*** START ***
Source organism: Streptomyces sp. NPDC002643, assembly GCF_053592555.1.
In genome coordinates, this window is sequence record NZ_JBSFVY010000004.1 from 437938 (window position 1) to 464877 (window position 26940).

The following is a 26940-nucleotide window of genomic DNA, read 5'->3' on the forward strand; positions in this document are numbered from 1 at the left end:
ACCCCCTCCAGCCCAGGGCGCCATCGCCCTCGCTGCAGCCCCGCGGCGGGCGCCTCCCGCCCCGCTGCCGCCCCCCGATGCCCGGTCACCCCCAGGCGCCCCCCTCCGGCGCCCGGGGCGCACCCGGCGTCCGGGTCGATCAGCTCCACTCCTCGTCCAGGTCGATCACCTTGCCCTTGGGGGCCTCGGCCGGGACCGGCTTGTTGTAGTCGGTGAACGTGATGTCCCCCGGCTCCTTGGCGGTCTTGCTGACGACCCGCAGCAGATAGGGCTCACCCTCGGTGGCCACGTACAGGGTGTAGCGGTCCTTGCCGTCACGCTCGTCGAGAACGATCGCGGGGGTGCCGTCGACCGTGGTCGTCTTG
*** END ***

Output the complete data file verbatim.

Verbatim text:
Source organism: Streptomyces sp. NPDC002643, assembly GCF_053592555.1.
In genome coordinates, this window is sequence record NZ_JBSFVY010000004.1 from 437938 (window position 1) to 464877 (window position 26940).

The following is a 26940-nucleotide window of genomic DNA, read 5'->3' on the forward strand; positions in this document are numbered from 1 at the left end:
ACCCCCTCCAGCCCAGGGCGCCATCGCCCTCGCTGCAGCCCCGCGGCGGGCGCCTCCCGCCCCGCTGCCGCCCCCCGATGCCCGGTCACCCCCAGGCGCCCCCCTCCGGCGCCCGGGGCGCACCCGGCGTCCGGGTCGATCAGCTCCACTCCTCGTCCAGGTCGATCACCTTGCCCTTGGGGGCCTCGGCCGGGACCGGCTTGTTGTAGTCGGTGAACGTGATGTCCCCCGGCTCCTTGGCGGTCTTGCTGACGACCCGCAGCAGATAGGGCTCACCCTCGGTGGCCACGTACAGGGTGTAGCGGTCCTTGCCGTCACGCTCGTCGAGAACGATCGCGGGGGTGCCGTCGACCGTGGTCGTCTTG